Background: Coronary artery bypass grafting (CABG) is an effective method to afford sufficient blood flow for that ischemic myocardium. Off-pump coronary bypass surgery (OPCAB) has been rediscovered and refined to avoid cardiopulmonary bypass. However, it’s a high technique demanding skill. And evaluation of the blood flow should be reliable. Transit time flow measurement (TTFM) is introduced to evaluate graft flow and anastomosis patency intraoperatively. The accuracy of graft flow depends on how to explain the parameters of TTFM. Here, we introduce our experiences on the explanation of TTFM parameters.
Objective: We compared the graft patency of off-pump coronary artery bypass grafting with those of on-pump coronary artery bypass grafting by intraoperative transit time flow measurement (TTFM).
Methods: Three hundred patients were divided into off-pump group and on-pump group. TTFM was routinely performed for assessment of graft patency during operation. Revision of the grafts depends on the TTFM findings.
Results: One patient in OPCAB group was converted to conventional CABG group due to ventricular fibrillation. One patient died of multiple organ failure 21 days post-operation. Seven grafts were revised based on unsatisfactory TTFM findings. There was no statistical difference in the variables between the two groups except for anastmosis to right coronary artery.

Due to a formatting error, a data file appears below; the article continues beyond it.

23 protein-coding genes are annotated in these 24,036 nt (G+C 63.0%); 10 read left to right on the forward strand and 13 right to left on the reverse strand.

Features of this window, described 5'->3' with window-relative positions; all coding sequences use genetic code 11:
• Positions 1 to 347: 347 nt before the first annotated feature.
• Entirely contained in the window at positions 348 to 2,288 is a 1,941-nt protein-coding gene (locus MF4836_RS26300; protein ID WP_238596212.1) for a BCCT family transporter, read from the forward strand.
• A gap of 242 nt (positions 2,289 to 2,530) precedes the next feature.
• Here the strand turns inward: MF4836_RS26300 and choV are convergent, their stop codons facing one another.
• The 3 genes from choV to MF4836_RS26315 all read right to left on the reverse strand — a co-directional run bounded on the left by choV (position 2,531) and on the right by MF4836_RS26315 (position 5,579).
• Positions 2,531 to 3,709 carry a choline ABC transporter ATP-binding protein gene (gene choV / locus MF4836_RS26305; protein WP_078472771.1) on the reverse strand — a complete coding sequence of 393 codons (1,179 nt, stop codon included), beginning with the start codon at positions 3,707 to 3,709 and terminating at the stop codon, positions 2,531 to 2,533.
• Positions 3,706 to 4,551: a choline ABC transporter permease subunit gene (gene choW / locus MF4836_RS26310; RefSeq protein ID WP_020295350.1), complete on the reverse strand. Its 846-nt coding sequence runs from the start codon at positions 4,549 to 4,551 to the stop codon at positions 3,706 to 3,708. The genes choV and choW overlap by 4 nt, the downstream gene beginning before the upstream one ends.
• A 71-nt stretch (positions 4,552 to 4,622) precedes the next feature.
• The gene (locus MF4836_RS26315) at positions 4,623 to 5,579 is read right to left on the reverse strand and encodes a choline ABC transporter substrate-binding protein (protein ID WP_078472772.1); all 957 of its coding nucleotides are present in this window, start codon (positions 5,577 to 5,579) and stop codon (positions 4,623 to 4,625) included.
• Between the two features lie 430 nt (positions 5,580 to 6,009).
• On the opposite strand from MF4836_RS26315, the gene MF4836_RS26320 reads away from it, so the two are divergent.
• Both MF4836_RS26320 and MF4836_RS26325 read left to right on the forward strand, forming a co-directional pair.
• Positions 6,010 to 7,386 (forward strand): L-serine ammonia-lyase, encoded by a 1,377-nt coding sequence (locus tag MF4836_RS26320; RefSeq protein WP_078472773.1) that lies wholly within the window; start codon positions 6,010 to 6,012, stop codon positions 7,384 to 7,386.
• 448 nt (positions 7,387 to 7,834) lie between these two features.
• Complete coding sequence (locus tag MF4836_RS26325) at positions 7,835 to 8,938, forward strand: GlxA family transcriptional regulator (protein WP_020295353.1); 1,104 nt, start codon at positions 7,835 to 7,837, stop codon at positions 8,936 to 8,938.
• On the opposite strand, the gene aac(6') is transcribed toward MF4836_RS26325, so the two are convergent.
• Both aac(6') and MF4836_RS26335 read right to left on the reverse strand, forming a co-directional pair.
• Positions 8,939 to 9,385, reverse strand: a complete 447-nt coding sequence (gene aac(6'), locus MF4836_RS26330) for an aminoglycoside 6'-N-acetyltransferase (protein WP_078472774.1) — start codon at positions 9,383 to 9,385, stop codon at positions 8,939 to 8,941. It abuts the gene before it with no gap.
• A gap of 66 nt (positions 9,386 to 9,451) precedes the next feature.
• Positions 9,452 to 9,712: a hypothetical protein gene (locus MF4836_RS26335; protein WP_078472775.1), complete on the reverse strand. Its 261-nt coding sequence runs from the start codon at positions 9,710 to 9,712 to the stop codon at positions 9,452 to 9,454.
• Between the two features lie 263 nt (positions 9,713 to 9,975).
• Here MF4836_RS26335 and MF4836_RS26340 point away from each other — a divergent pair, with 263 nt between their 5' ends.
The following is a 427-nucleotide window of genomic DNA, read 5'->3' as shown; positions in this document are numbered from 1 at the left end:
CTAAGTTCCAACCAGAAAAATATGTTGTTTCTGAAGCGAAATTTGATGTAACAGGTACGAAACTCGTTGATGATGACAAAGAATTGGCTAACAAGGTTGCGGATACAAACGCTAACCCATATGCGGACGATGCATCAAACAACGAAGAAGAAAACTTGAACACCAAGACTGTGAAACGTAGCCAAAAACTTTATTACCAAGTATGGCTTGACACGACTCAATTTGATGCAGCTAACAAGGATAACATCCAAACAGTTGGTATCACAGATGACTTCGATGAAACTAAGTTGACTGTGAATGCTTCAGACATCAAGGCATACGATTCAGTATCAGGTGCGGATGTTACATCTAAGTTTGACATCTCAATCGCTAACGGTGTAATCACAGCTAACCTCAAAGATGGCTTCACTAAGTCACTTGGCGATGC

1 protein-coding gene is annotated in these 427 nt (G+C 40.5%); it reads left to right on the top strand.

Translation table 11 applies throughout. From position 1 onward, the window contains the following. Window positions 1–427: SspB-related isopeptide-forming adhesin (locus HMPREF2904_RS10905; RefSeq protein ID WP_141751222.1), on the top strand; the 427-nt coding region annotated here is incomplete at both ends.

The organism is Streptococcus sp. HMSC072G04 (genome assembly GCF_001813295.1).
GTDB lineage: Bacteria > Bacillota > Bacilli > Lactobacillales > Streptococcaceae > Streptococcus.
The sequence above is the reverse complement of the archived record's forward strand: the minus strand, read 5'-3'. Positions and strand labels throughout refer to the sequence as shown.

Conclusions: Off-pump surgery can provide the same flow of grafts as that of on-pump surgery. TTFM is an effective tool to decide if a well-function graft is or not, and it allows for revision of failure graft during operation.
The chemokine C-C motif ligand 11, also known as eotaxin-1, has been identified as a novel mediator of inflammatory bone resorption. However, little is known regarding a potential role for CCL11/Eotaxin-1 in postmenopausal osteoporosis.
The scope of this study was to explore the relationship between serum CCL11/Eotaxin-1 concentrations and disease progression of postmenopausal females with osteoporosis.
A total of 83 postmenopausal women diagnosed with osteoporosis were enrolled. Meanwhile, 82 postmenopausal women with normal bone mineral density (BMD) and 85 healthy controls inner child-bearing age were enrolled as control. The Dual-energy X-ray absorptiometry was used to examine the BMDs at the femoral neck, lumbar spine 1-4 and total hip of all participants. Serum CCL11/Eotaxin-1 levels were examined by enzyme-linked immunosorbent assay. We also included inflammation marker interleukin-6 (IL-6) as well as a serum marker of bone resorption C-telopeptide cross-linked collagen type 1 (CTX-1). The Visual Analogue Scale (VAS) and Oswestry Disability Index (ODI) were recorded to evaluate the clinical severity in POMP females.
Serum CCL11/Eotaxin-1 levels were significantly elevated in postmenopausal osteoporotic patients PMOP patients compared with PMNOP and healthy controls. We observed a significant negative correlation of serum CCL11/Eotaxin-1 levels with lumbar spine, femoral neck and total hip BMD. Furthermore, serum CCL11/ Eotaxin-1 concentrations were also positively related to the VAS and ODI scores. Last, serum CCL11/ Eotaxin-1 concentrations were positively associated with IL-6 and CTX-1 levels. These correlations remain significant after adjusting for age and BMI. Multivariate linear regression analysis demonstrated that CCL11/Eotaxin-1 could serve as an independent marker.